I've been reading Paul Hinlicky's new book Divine Complexity. The premise of the book is actually wrong (he doesn't get the classical idea of divine simplicity, but that's for another post), but there's still quite a lot of good things in it.
One good point that he makes is that the Cappadocian Fathers and other early theologians who asserted divine immutability didn't think about it quite in the same way as Plato or Platonizing Christian and Jewish theologians did (i.e. Philo, Origen, Clement, Justin Martyr, etc.). For the Cappadocians, God is conceived as something living. Even though he is immutable, his immutability is not something static. God is unchanging "energy."
I was thinking about this, and I think the best analogy of the Christian concept of immutability and that of Plato is ice vs. fire. For Plato, God or "the Good" is like ice in his immutability. It's frozen. If it moves, it breaks- in other words, it loses its integrity. I think that's essentially why Arius taught what he taught. If God could act and enter our story, he would break. So, Jesus isn't God. He's a go-between so that God can stay God and not break.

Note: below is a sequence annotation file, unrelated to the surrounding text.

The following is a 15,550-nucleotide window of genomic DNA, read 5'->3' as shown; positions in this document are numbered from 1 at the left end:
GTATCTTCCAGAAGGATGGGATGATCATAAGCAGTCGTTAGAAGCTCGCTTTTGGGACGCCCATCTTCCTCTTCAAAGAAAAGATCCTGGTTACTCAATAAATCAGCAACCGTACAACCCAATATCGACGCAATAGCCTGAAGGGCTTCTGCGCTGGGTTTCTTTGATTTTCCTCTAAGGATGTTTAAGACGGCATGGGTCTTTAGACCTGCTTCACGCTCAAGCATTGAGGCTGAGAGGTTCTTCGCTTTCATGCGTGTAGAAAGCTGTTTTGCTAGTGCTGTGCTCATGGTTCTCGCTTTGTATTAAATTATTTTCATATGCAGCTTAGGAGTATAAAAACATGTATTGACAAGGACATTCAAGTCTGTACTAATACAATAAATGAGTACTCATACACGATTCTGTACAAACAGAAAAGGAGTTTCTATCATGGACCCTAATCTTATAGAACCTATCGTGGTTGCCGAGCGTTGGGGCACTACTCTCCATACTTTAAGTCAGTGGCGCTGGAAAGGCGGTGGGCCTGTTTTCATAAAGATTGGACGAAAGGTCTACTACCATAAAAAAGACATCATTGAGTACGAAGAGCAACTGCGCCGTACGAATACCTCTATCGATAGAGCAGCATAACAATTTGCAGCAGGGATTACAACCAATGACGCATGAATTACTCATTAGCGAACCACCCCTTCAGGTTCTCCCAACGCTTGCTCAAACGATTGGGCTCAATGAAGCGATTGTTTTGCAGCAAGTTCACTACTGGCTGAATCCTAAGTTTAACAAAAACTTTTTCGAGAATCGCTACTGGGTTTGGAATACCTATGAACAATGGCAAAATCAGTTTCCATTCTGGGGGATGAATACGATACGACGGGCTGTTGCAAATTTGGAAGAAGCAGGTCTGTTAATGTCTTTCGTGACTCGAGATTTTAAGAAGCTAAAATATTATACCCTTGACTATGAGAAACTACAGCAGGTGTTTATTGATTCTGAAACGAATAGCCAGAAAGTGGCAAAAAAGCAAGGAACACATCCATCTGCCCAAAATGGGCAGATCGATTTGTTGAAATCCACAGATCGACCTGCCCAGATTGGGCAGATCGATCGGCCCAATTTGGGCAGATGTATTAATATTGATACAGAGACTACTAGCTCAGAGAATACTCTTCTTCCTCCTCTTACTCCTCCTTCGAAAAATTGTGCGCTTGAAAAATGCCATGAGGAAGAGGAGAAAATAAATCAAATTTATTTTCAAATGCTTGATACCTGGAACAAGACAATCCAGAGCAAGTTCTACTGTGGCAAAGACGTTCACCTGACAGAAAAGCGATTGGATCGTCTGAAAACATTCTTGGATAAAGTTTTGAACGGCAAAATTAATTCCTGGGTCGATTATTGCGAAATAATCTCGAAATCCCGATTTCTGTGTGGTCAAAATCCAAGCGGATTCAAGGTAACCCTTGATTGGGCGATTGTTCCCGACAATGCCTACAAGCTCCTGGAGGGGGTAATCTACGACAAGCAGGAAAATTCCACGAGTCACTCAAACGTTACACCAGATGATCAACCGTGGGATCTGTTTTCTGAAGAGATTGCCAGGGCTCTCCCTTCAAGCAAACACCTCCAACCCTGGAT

By contrast, the classical Christian idea of immutability is that of fire. Fire is living, yet it doesn't change. It stays exactly the same if you keep on putting fuel on top of it. It can also spread, while not losing anything of itself or changing. This is because the Biblical doctrine of immutability is rooted in the Trinitarian conception of God. The Trinity is dynamic. It is an eternal event of divine self-communication and donation. It doesn't change, yet it is living and dynamic. The Father gives all of himself to the Son, while remaining the unchanging Father. God exists as a relational life. He isn't a slab of ice, but a living, yet unchanging, reality.
I think this is a better model of Christians to understand the immutability of the divine being. Understand God as something living, yet unchanging also helps us starve off the attacks of those who (based on a false understanding of immutability) what the divine being to be mutable. If that latter would be true, it would destroy the whole Christian account of God. It would mean that creation would be deified and present possibilities to God which he lacked in himself. Even worse, God might be change his mind about either the law or the gospel. The end result would be that the divine assurance that the gospel brings would be utterly destroyed.